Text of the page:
Today’s celebrations come at a time the country is grappling with hardships brought about by the pandemic, including a health workers strike, crippling economy and public debt.
“The beneficiaries of independence are our children, not our leaders,” said Charles Kabiru, a jua kali artisan at Bama in Nakuru Town East constituency on this day.
President Uhuru Kenyatta is expected to come up with a concrete plan on how the government will protect children from Covid-19 when schools reopen.
“We have seen what happened to doctors, nurses and clinical officers who are frontline workers in the fight against Covid-19. They have failed in protecting them, it needs to protect our children,” he posed.
Under normal circumstances, families would go for outings after attending the various fetes across the country and entertainment joints would be full with enthusiastic revelers.
Still, it will be a time to recall the independence struggle with nostalgia.
“In spite of the pandemic, we need to reflect on this day and ask ourselves if truly we have real independence, and the peace and prosperity meant to accompany it, which has remained elusive,” says former Subukia MP Koigi Wa Wamwere.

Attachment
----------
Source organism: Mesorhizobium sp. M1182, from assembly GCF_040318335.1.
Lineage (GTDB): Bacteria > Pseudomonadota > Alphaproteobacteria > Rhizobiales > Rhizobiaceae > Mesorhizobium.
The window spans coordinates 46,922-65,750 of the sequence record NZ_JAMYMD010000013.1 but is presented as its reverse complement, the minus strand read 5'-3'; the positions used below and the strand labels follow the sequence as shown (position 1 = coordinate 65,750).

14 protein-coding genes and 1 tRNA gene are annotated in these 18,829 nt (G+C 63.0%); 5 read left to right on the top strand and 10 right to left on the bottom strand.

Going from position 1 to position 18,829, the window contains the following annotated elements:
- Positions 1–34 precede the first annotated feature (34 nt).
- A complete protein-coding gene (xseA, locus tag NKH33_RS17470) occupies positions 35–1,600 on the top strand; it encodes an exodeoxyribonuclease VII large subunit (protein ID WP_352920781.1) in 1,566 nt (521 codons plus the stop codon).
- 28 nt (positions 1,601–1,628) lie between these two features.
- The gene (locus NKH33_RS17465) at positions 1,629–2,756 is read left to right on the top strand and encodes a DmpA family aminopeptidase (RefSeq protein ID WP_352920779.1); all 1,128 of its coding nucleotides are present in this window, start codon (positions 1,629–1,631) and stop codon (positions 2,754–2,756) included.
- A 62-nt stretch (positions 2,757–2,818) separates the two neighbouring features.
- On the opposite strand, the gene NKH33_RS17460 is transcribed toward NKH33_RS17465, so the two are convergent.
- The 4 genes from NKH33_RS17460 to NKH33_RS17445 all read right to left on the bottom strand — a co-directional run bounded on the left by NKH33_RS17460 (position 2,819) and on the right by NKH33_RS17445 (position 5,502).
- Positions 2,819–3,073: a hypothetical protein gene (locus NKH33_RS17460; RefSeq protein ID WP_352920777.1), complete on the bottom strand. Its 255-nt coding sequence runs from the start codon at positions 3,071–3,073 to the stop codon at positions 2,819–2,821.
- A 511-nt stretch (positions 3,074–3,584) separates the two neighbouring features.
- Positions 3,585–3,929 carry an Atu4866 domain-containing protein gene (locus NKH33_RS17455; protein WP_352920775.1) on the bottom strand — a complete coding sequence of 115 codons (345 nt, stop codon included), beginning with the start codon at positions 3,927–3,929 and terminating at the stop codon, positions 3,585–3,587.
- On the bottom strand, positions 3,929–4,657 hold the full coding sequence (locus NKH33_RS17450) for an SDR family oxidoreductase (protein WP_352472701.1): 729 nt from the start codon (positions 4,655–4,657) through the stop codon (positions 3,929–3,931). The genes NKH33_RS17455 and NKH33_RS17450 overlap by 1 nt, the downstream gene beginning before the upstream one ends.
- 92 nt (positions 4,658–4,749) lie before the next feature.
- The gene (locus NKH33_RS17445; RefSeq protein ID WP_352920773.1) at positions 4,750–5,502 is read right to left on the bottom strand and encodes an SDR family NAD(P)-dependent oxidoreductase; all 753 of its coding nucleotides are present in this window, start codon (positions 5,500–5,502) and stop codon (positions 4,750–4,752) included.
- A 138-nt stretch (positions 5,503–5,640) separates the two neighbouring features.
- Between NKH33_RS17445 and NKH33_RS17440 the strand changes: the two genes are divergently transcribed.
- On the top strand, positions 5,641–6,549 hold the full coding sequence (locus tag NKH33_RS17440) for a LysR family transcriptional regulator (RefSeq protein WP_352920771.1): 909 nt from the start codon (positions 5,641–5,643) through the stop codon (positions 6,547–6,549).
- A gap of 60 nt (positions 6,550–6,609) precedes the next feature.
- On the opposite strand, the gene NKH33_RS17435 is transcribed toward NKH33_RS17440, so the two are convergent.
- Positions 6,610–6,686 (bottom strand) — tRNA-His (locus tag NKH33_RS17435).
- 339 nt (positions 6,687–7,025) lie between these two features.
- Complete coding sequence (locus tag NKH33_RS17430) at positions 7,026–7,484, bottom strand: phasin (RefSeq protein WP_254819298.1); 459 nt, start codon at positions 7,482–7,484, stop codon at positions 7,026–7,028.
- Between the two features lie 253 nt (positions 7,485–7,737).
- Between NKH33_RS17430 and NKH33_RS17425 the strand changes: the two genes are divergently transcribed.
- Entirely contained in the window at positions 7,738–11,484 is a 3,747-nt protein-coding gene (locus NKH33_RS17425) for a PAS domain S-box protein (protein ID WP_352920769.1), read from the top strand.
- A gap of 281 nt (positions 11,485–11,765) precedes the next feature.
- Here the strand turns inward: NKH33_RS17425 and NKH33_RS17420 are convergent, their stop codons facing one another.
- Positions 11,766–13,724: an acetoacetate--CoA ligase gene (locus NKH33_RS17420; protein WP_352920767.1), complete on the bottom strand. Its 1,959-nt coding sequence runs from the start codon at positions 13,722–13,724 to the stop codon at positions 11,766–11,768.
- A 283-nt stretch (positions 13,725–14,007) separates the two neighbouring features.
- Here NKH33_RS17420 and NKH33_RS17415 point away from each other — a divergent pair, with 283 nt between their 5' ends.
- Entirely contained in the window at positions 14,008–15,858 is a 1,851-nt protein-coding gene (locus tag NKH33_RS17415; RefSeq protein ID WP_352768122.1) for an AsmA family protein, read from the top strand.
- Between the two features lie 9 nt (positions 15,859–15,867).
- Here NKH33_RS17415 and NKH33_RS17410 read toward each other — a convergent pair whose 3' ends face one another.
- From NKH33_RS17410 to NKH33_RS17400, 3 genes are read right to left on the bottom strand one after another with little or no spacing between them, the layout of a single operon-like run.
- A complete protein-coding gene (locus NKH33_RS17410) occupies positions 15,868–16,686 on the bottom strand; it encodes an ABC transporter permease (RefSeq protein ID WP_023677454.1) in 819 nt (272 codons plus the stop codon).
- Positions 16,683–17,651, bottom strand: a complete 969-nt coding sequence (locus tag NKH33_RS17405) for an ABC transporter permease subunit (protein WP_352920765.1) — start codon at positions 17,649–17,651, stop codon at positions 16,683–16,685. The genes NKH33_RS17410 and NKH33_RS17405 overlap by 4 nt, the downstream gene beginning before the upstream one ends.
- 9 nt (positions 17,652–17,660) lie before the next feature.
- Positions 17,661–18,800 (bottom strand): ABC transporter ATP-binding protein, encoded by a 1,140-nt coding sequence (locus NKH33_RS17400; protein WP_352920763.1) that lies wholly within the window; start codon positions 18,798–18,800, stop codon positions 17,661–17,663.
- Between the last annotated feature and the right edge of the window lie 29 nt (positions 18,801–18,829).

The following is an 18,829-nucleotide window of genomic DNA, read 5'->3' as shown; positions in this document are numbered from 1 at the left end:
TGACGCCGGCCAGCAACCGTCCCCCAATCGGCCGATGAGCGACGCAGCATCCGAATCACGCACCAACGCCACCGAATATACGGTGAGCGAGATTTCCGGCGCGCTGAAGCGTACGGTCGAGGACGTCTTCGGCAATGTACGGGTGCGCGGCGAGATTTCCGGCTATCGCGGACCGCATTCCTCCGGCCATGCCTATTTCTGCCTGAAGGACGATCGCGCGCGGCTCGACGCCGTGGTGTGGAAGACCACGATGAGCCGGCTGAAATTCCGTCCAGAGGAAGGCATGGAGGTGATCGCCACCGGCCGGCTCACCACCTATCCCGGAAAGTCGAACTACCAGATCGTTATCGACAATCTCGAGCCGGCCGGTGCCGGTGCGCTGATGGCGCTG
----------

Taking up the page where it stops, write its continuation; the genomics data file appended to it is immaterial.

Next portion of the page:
But Gitile Naituli, a don at Multimedia University, said this year’s holiday does not reflect the independence optimism Kenyans had before.
“Our ‘independence’ supersedes reality. It is characterised by exploitation, hopelessness, mental slavery and lack of opportunity. Independence should offer freedom and equal opportunity to all,” Naituli said.
It will be a Jamuhuri Day like no other. No large crowds packing the stands at Nyayo National Stadium, or other venues across the country, waiting for government officials to read the president’s speech.
Instead, only 5,000 people will be allowed into the Nyayo Stadium in Nairobi, against a sitting capacity of 35,000, to ensure social distancing in keeping with Covid-19 protocols. The usual pomp and pageantry associated with the day will be replaced by a hybrid of virtual and physical celebrations as the country marks 57 years since it became a republic.